June 2011 cover SCAN"St. Catherine University St. Catherine University
June 2011
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Sweet Surrender

Undergraduate researchers explore the doughnut hole of why we eat unhealthy treats.

Would you eat a greasy doughnut if it was offered by your boss?

That's the question Nicole Neumann '11, an exercise and sport science and nutrition major, and Jessica Arechigo '11, an exercise and sport science major, sought to answer in research last summer under the direction of Mark Blegen, associate professor of exercise and sport science.

In April, the pair reported their findings at the National Conference of Undergraduate Research, where they and Blegen also had a chance to brainstorm future studies with Brian Wansink of Cornell University, author of the book Mindless Eating.

Since graduate school, Blegen has been on a quest to answer the question: "Why do we eat?" In the United States, where more than a quarter of the population is obese, Blegen says behavioral studies have shown that "you can't talk to people about what to eat until they know why they eat."

Blegen says we eat to satisfy hunger only 20 percent of the time. Most of us know what we should and should not eat. But the environment — the packaging of food and social influences, for example — has an enormous impact on what we consume.

That brings us to Brian Bruess, vice president for enrollment and dean of student affairs (pictured), who was willing to pedal sugar- and fat-loaded treats to his staff in the interest of research.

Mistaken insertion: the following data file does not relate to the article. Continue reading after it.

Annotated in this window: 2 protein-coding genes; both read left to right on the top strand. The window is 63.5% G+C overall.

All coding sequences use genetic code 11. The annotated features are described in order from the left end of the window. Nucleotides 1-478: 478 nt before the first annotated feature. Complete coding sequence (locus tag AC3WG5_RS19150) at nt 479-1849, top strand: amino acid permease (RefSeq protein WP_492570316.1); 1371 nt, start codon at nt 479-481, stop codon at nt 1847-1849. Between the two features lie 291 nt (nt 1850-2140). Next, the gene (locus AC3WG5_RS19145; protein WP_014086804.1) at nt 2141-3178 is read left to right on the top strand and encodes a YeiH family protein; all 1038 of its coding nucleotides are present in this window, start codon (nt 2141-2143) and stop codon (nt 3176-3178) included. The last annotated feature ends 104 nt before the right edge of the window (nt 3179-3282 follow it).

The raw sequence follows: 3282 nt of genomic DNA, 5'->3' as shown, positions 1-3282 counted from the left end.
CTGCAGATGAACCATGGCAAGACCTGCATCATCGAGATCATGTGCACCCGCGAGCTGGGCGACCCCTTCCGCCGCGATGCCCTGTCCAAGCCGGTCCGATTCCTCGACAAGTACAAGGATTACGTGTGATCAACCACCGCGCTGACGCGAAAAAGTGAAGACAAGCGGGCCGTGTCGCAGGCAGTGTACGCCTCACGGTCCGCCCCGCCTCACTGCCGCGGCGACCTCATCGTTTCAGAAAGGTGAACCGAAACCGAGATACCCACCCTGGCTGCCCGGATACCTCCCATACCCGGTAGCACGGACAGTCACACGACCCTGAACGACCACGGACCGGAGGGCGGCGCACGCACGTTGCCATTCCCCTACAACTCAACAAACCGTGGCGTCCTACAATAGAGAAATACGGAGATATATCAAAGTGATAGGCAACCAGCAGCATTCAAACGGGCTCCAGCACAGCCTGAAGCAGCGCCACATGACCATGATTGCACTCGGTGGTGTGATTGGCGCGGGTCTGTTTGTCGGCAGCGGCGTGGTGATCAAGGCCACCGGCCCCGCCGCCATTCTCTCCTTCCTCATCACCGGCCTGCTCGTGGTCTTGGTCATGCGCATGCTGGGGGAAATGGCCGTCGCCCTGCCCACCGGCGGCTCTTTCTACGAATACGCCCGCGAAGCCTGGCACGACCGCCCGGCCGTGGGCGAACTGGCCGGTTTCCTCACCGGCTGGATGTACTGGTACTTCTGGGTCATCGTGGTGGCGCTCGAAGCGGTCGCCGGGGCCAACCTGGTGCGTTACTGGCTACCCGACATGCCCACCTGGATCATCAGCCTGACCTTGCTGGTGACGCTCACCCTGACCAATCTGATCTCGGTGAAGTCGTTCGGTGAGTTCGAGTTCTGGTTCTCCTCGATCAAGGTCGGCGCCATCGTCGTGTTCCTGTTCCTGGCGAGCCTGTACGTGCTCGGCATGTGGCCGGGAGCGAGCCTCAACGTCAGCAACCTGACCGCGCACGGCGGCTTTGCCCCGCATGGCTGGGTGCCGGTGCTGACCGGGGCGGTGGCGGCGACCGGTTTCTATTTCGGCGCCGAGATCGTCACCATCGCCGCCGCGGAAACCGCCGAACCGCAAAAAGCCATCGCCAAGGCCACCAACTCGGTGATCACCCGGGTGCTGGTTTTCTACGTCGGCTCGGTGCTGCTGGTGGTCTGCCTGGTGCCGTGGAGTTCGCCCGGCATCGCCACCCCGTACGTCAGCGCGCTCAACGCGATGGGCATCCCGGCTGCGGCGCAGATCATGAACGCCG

Blegen and his students wanted to find out whether the status of the person who offers food has an impact on people's eating habits. Bruess agreed to offer doughnuts to his staff one morning last summer, so Neumann and Arechigo could measure how many accepted his offer and how many turned it down. Later, the seniors circled back to the staff to find out if Bruess's status as their boss influenced them to take the gooey temptations. — Elizabeth Child

From the Heart Dean Brian Bruess holding a platter of doughnuts

Can you predict the results?

Vice President Bruess offered doughnuts to 54 staffers on a weekday morning.

  1. How many staff members declined to take a doughnut?
    a. 33   b. 25   c. 14   d. 6   e. 0

  2. Of those who took a doughnut, what percentage did so because Bruess offered it?
    a. 15%  b. 25%  c. 55%  d. 70%

  3. Among staffers who took a doughnut, how many threw it away when Bruess wasn't looking?
    a. 0   b. 6   c. 14   d. 25   e. 33

View the answer key »